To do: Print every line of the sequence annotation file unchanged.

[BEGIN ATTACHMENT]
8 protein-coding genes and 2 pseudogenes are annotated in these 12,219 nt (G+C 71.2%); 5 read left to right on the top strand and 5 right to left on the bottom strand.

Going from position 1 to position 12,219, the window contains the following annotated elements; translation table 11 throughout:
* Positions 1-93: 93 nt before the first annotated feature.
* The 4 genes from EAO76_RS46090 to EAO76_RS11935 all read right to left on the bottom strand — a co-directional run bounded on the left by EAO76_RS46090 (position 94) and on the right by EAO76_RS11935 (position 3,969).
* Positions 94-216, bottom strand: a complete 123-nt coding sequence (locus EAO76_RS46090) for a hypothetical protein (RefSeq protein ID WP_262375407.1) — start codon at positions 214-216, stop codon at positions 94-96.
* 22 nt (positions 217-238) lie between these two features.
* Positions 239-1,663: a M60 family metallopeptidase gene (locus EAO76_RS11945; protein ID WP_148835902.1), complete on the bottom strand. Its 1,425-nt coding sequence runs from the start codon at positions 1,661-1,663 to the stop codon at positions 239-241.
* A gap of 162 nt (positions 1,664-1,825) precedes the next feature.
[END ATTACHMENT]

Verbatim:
8 protein-coding genes and 2 pseudogenes are annotated in these 12,219 nt (G+C 71.2%); 5 read left to right on the top strand and 5 right to left on the bottom strand.

Going from position 1 to position 12,219, the window contains the following annotated elements; translation table 11 throughout:
* Positions 1-93: 93 nt before the first annotated feature.
* The 4 genes from EAO76_RS46090 to EAO76_RS11935 all read right to left on the bottom strand — a co-directional run bounded on the left by EAO76_RS46090 (position 94) and on the right by EAO76_RS11935 (position 3,969).
* Positions 94-216, bottom strand: a complete 123-nt coding sequence (locus EAO76_RS46090) for a hypothetical protein (RefSeq protein ID WP_262375407.1) — start codon at positions 214-216, stop codon at positions 94-96.
* 22 nt (positions 217-238) lie between these two features.
* Positions 239-1,663: a M60 family metallopeptidase gene (locus EAO76_RS11945; protein ID WP_148835902.1), complete on the bottom strand. Its 1,425-nt coding sequence runs from the start codon at positions 1,661-1,663 to the stop codon at positions 239-241.
* A gap of 162 nt (positions 1,664-1,825) precedes the next feature.